KAMPALA —A mining expert has raised concern on the increasing involvement of children and untrained workers in the mining sector — revealing it poses a huge risk.
Mr. Franklin Bouguep, the Executive Director Solid Rock/Uganda made the remarks at the 8th Annual Mineral Wealth Conference held at the Serena Hotel in Kampala, an event that was also graced by Vice President Edward Ssekandi and Energy minister Irene Muloni.
He said that artisanal miners use their hands to extract materials, utilizing little technology or machinery.
According to the report, an estimated 40 percent of artisanal mining workers in Uganda are children.
Artisanal mining is especially treacherous, as it requires plucking stone from loose surface or tunneling, which can lead to deadly rockslides.
The heavy work, he warned can permanently damage a growing child’s bones and muscles as minerals mined are often hazardous and that can have profound health effects.
Mr. Bouguep said mining workers especially young people need to be provided with health and safety training especially on how to use the tools which he noted that majority are very dangerous chemicals.
Bouguep whose company is already equipping over 1500 youths with intense skills in areas of construction, pipe rifting, carpentry and rigging to benefit in the gas and oil sector said that he realized from the conference that companies were not aware of the dangers associated with using unskilled workers in such a dangerous environment.
“Solid Rock [Life &Business] can actually provide the required capacity building for their staff to be able to do the work more effectively,” he said noting that Solid Rock —Life & Business also offers gender based trainings to industry actors.
He also told stakeholders about the industry-associated abuses such as sexual harassment to local community members among others.
“We want to build our contribution alongside UNICEF, UNDP in providing correct information to the people in the communities by training and providing capacity building iniatives,” he added.
He also revealed that Solid Rock – Life and Business, a company to whom he’s the Executive Director Global Operations has allocated over $20,000 grant to train artisan miners.
“This is free money for artisan miners to tap into their capacity building,” he said not the company is already working the Artisan Mining Association to develop the former’s capacity building.
“That’s one area where Solid Rock is investing in the youth in this country on top of a whole venture of training that includes mechanics, pipe fitters, riggers, construction works and full spectrum that is needed in the specific industry.”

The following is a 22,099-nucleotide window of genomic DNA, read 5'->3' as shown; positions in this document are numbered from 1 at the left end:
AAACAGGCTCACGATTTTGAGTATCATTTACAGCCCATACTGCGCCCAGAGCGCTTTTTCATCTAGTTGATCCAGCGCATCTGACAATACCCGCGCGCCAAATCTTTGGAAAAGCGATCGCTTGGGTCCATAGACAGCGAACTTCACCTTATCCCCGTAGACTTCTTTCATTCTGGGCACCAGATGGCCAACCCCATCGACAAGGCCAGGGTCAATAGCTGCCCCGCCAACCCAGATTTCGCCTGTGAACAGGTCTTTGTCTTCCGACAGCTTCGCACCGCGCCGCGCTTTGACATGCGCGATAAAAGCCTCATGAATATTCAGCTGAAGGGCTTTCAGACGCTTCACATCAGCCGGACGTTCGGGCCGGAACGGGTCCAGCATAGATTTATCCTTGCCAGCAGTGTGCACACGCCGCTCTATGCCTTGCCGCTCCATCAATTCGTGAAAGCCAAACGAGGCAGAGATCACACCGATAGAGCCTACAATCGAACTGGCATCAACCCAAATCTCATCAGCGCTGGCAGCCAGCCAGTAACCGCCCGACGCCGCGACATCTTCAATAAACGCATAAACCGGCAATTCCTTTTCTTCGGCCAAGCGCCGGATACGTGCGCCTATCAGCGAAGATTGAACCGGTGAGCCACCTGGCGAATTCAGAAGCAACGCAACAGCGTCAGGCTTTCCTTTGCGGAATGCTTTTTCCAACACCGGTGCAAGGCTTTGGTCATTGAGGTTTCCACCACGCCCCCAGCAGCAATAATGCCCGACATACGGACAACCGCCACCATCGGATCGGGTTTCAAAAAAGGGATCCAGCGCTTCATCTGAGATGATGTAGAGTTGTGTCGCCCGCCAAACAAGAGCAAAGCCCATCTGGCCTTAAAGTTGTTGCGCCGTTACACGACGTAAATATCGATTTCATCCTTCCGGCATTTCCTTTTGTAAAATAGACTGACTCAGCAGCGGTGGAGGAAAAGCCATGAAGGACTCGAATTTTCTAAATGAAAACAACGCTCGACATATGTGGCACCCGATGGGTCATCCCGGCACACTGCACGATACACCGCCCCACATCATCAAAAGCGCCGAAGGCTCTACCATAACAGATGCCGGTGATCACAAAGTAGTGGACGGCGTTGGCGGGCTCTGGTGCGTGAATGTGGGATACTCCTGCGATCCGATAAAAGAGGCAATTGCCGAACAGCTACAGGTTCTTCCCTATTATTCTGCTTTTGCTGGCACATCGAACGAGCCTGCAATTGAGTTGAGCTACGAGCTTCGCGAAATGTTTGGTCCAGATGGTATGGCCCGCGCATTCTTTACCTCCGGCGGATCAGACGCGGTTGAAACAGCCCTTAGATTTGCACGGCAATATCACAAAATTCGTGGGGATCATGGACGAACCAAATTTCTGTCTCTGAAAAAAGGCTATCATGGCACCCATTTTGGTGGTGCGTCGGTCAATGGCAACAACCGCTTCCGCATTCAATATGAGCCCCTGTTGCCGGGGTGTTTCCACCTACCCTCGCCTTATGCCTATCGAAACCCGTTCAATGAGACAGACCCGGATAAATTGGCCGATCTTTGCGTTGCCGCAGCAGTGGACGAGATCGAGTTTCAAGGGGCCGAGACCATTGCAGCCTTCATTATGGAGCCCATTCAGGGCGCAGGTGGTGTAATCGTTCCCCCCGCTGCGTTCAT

He encouraged companies and young people who need to equip themselves to thrive in these new jobs to come close to Solid Rock for training.
The same company is already working with northern Alberta Institute of Technology to transform UTC Lira to a Center of Excellence in road construction under the World Bank funded Uganda Skills Development Project (USDP).
The project is being managed by Ministry of Education and Sports.
President Yoweri Museveni who was represented by Vice President Ssekandi said that the mineral sector has potential to transform the country’s economy given its backward and forward linkages with other keys sectors of the economy such as agriculture, energy, trade and manufacturing.
He expressed gratitude about how the exploration and exploitation of the mineral resources that the country is blessed with, in causing development through job creation, foreign exchange, gross domestic product growth and widening the tax base of the country.
Meanwhile, in a well attended two day event, Minister for Energy and Mineral resources Engineer Irene Muloni said that government may come up with reprimanding measures against people who inflate land costs where government projects are set to commence like roads, mines and called upon mining investors to come up with technologies that can detect fraud of unscrupulous people who erect empty tombs on land on which government projects are set for in order to attract huge compensations.
The chairman board of Trustees of Uganda Chamber of mines and Petroleum Richard Kaijuka called upon government to put more interest in the mining sector and also set up a development authority for minerals as is the case with Coffee, Cotton, Dairy and well as harmonise the salaries for other minerals employees to match those in the petroleum sector since they have the same potential to cause transformation of the country.